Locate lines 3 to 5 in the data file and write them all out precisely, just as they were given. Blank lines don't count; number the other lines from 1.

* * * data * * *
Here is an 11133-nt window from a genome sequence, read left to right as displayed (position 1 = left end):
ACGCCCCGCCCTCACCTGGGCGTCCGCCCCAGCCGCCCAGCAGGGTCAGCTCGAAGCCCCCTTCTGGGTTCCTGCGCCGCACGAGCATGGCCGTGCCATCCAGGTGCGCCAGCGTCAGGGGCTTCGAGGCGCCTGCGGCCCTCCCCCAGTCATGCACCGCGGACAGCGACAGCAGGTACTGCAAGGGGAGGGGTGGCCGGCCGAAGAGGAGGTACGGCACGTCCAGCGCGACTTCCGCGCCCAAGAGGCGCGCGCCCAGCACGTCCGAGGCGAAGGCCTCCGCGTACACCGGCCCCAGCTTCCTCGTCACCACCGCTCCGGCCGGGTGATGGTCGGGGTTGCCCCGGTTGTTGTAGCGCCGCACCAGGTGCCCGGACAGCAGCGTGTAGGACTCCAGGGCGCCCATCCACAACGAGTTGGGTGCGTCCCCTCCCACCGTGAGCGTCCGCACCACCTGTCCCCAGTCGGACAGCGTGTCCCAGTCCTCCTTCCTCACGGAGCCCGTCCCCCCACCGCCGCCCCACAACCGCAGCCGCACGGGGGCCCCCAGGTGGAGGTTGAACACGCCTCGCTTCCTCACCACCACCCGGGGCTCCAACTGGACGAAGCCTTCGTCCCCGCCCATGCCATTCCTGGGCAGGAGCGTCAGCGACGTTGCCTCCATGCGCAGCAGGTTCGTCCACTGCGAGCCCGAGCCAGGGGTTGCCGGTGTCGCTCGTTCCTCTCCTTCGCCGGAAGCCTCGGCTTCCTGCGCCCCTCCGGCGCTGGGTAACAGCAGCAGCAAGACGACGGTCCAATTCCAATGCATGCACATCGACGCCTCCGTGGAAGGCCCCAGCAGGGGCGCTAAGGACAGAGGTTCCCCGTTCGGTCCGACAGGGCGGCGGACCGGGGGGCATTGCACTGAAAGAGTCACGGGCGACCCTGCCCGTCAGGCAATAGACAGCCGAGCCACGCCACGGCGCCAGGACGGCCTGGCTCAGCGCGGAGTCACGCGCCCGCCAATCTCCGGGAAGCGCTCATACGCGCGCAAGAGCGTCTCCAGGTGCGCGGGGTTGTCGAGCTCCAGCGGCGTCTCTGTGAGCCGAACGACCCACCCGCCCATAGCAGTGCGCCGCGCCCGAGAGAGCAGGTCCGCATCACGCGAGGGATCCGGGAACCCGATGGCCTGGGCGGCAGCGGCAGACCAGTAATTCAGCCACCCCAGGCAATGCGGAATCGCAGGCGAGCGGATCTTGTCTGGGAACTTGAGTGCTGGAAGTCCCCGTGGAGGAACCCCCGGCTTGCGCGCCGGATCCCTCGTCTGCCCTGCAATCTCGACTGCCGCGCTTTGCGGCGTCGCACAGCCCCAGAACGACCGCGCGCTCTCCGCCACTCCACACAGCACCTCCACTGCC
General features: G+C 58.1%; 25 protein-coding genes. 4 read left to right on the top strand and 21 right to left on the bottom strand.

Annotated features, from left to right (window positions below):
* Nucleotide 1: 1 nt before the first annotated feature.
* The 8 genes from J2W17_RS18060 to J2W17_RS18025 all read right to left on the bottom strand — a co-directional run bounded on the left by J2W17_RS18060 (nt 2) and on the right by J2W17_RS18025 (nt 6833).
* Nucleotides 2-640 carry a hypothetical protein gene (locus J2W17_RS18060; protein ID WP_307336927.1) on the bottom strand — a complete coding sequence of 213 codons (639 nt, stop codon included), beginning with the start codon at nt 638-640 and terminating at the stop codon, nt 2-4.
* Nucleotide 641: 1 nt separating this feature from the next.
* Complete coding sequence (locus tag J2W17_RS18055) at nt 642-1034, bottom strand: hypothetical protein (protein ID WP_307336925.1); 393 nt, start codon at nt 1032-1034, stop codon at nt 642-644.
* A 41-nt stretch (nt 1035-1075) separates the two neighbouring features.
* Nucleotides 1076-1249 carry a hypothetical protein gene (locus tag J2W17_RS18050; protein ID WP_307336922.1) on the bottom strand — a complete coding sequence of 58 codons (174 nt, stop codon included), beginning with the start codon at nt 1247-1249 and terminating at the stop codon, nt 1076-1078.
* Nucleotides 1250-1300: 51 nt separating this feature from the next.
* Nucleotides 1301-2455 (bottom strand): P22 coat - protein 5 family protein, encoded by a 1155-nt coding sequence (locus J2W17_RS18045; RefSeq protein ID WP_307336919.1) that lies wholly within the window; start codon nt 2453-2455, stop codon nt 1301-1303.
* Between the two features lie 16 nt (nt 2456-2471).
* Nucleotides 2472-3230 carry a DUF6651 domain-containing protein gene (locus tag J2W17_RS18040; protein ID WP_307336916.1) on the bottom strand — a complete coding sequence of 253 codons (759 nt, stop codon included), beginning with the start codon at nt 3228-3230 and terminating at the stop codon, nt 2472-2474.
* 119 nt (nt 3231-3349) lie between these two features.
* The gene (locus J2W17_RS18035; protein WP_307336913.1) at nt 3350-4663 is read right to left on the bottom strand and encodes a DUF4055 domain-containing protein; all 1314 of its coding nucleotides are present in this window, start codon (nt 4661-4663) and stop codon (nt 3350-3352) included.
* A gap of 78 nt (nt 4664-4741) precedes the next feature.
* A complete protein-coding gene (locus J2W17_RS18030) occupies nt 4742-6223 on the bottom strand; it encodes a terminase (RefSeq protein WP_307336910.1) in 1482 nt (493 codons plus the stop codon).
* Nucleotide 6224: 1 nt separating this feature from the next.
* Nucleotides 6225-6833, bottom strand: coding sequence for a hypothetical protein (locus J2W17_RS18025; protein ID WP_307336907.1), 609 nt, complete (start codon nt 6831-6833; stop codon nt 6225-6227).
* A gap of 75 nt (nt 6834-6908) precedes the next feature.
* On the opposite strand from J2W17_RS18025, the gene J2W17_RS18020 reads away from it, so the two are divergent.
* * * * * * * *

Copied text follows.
General features: G+C 58.1%; 25 protein-coding genes. 4 read left to right on the top strand and 21 right to left on the bottom strand.

Annotated features, from left to right (window positions below):
* Nucleotide 1: 1 nt before the first annotated feature.